Rise, Shine, Exercise and Burn More Fat?

Can exercising first thing in the morning help to burn more fat? Our Dietitian helps to answer this common question, icluding three practical ways to incorporate train low into your workouts.

If you are heading to the gym or pounding the pavements in the hope of losing weight, try to do it before you eat your breakfast. Not only does working up a sweat on an empty stomach help you burn more fat, but recent research claims that this technique also enhances other metabolic responses which may increase exercise capacity (particularly your endurance).

Dubbed train low, compete high” this new twist in training refers to the idea of doing some workouts in a carbohydrate depleted state, then working out at high intensity or racing / competing with a full supply of carbohydrates. This blog explores the train low” concept highlighting its scientific merit and the gaps. For those of you that have early-adopter tendencies it also provides some practical tips in case you want to tinker.

Understanding Muscle Physiology

You rely on two fuel sources to generate the energy needed for a muscle contraction during exercise – carbohydrates (carbs) and fats. Carbs are stored as glycogen. Glycogen is your primary energy source for exercise at a moderate intensity (about 70 % VO2 max). Fifty to sixty percent of energy needed for muscle contraction is obtained from carbohydrates, with the rest coming from fat. Push the pace, and your reliance on carbs increases. Deplete carbohydrate stores and your body goes into” glycogen debt” – a sensation known as bonking” or hitting the wall.

The body has about 2000 calories worth of glycogen reserves which is enough for about 90 minutes to two hours of exercise. In comparison you have about 80,000 calories worth of fat on board. The problem is we are not very good at using fat as energy source and fat simply can’t be metabolized as fast as carbs. This fact hasn’t stopped sports scientists trying to figure out ways to tap into the vast reserves of body fat as a source of fuel. Over the last few years researches have been looking into the idea of training in a glycogen depleted state.

The Train-low Conundrum

Before you completely abandon your carb-loaded workouts in favour of the low-carb variety its worth considering some limitations of the train-low concept. In theory, the metabolic changes that occur in athletes when training in a glycogen depleted state should translate to enhanced exercise capacity. However in reality, follow-up studies show this isn’t the case. Studies have failed to show any measurable performance benefit despite the metabolic changes in cells.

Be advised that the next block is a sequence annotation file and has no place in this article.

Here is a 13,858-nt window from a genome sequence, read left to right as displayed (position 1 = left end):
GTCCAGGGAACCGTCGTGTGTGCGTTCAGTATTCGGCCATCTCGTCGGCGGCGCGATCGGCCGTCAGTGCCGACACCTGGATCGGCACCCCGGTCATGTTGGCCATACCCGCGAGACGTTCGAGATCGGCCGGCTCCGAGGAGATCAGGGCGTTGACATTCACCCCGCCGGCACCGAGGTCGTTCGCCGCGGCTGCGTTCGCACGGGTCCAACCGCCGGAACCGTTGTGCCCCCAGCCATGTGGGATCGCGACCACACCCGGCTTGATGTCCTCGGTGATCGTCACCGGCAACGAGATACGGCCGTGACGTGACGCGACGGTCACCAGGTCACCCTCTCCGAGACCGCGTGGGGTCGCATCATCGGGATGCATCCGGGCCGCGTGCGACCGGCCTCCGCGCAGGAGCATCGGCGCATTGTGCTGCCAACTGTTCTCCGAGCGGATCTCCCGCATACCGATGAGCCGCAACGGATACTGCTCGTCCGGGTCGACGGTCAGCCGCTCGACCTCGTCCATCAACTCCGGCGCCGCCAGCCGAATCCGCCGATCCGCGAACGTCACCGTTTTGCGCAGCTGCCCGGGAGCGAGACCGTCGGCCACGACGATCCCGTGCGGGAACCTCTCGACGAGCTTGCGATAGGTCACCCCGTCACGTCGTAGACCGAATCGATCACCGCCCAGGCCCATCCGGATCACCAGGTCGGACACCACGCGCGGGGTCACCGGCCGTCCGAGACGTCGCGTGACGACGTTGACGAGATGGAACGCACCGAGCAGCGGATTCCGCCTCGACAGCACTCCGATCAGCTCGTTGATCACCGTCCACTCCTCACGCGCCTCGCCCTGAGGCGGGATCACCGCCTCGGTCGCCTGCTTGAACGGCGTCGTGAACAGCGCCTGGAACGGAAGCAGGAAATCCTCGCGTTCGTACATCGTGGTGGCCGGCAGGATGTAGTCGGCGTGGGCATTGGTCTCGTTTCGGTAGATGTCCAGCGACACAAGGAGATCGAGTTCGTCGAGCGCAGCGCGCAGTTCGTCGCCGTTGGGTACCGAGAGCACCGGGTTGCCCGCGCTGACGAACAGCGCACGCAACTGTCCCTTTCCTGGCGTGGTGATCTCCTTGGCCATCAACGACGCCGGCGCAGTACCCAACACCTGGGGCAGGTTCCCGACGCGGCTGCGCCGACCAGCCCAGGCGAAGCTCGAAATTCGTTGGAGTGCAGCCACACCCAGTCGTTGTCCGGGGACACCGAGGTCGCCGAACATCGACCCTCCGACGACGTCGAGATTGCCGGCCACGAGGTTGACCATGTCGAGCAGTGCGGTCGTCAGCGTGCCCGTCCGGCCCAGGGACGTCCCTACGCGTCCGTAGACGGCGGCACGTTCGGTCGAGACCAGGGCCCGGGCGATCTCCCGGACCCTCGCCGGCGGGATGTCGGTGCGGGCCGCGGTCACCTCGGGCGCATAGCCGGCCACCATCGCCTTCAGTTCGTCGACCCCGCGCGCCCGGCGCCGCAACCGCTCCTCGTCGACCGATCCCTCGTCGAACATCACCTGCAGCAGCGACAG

It’s also important to remember that you can’t train as hard or fast without having readily available carbs to rely on. Don’t expect to feel particularly good either; exercising on an empty stomach can increase the production of the stress hormone cortisol, which can lead to the breakdown of muscle tissue and put a serious damper on your mood. Exercising in a depleted state can also depress your immune system and could increase your risk of illness or injury. All these factors might compensate for the positive effects of low glycogen training.

Each to their own

The research is clear that training in a glycogen depleted state does increase your ability to oxidise fat. Unfortunately there is no research showing that changes in fat oxidation translate into performance benefits as yet. To fully understand the potential benefits of train-low strategies we need more research.

Whether it works for you in reality and whether the benefits outweigh the potential risks is obviously an issue you will have to determine for yourself. If you choose to tinker, do it wisely.

Three practical ways to incorporate train low into your workouts:

1. Do it properly. Know when you train low and when to train high. Balance it out. If every workout is a train-low session your ability to train at a high intensity will suffer. You can train low for lower-intensity, longer workouts. Don’t abandon the carbs for high-intensity workouts or competitions.

2. More doesn’t necessarily mean better. Don’t make the mistake of shifting the train-low” concept to an overall diet that is low in carbs.

3. Find a system that works for you. Training low can be achieved in a couple of ways – both work, so find out what works for you. The first is to work out in the morning following an overnight fast. In this state your muscle glycogen stores are likely to be high but you liver stores are likely to be low. The second method involves working out twice a day and not consuming carbs between workouts. The second workout of the day will be done in a muscle-glycogen depleted state.

To fully understand the potential benefits of train-low strategies we need more research.